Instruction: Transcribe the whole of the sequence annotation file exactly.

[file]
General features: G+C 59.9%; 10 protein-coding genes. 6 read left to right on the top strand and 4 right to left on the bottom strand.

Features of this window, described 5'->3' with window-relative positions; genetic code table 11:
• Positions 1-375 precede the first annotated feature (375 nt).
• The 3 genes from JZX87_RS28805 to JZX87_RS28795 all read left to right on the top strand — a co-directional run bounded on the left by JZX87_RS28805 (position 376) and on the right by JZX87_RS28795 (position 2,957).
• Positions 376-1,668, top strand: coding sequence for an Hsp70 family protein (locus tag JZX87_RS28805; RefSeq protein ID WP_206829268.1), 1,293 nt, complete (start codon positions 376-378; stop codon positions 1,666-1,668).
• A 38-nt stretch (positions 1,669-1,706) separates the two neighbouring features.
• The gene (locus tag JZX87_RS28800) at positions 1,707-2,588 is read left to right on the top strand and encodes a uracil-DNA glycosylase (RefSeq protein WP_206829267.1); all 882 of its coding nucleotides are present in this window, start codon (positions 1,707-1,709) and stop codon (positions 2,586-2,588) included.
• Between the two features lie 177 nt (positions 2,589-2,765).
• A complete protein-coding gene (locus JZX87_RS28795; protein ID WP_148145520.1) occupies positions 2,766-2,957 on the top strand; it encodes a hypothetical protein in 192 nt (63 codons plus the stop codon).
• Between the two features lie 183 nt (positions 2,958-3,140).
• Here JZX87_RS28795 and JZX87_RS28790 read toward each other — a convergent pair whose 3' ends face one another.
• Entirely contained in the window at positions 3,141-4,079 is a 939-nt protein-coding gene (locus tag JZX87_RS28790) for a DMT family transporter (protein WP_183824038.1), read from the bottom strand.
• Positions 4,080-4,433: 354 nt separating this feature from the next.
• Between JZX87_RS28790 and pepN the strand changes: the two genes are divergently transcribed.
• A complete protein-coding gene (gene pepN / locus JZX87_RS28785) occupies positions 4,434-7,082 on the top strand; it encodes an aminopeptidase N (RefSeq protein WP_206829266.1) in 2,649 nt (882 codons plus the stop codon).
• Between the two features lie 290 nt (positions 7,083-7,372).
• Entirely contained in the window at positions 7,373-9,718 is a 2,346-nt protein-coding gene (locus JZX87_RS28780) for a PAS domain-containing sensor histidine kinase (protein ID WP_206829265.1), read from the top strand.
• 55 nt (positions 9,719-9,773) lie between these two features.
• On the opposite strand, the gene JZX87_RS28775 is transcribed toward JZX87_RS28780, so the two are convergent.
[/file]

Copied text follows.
General features: G+C 59.9%; 10 protein-coding genes. 6 read left to right on the top strand and 4 right to left on the bottom strand.

Features of this window, described 5'->3' with window-relative positions; genetic code table 11:
• Positions 1-375 precede the first annotated feature (375 nt).
• The 3 genes from JZX87_RS28805 to JZX87_RS28795 all read left to right on the top strand — a co-directional run bounded on the left by JZX87_RS28805 (position 376) and on the right by JZX87_RS28795 (position 2,957).
• Positions 376-1,668, top strand: coding sequence for an Hsp70 family protein (locus tag JZX87_RS28805; RefSeq protein ID WP_206829268.1), 1,293 nt, complete (start codon positions 376-378; stop codon positions 1,666-1,668).
• A 38-nt stretch (positions 1,669-1,706) separates the two neighbouring features.
• The gene (locus tag JZX87_RS28800) at positions 1,707-2,588 is read left to right on the top strand and encodes a uracil-DNA glycosylase (RefSeq protein WP_206829267.1); all 882 of its coding nucleotides are present in this window, start codon (positions 1,707-1,709) and stop codon (positions 2,586-2,588) included.
• Between the two features lie 177 nt (positions 2,589-2,765).
• A complete protein-coding gene (locus JZX87_RS28795; protein ID WP_148145520.1) occupies positions 2,766-2,957 on the top strand; it encodes a hypothetical protein in 192 nt (63 codons plus the stop codon).
• Between the two features lie 183 nt (positions 2,958-3,140).
• Here JZX87_RS28795 and JZX87_RS28790 read toward each other — a convergent pair whose 3' ends face one another.
• Entirely contained in the window at positions 3,141-4,079 is a 939-nt protein-coding gene (locus tag JZX87_RS28790) for a DMT family transporter (protein WP_183824038.1), read from the bottom strand.
• Positions 4,080-4,433: 354 nt separating this feature from the next.
• Between JZX87_RS28790 and pepN the strand changes: the two genes are divergently transcribed.
• A complete protein-coding gene (gene pepN / locus JZX87_RS28785) occupies positions 4,434-7,082 on the top strand; it encodes an aminopeptidase N (RefSeq protein WP_206829266.1) in 2,649 nt (882 codons plus the stop codon).
• Between the two features lie 290 nt (positions 7,083-7,372).
• Entirely contained in the window at positions 7,373-9,718 is a 2,346-nt protein-coding gene (locus JZX87_RS28780) for a PAS domain-containing sensor histidine kinase (protein ID WP_206829265.1), read from the top strand.
• 55 nt (positions 9,719-9,773) lie between these two features.
• On the opposite strand, the gene JZX87_RS28775 is transcribed toward JZX87_RS28780, so the two are convergent.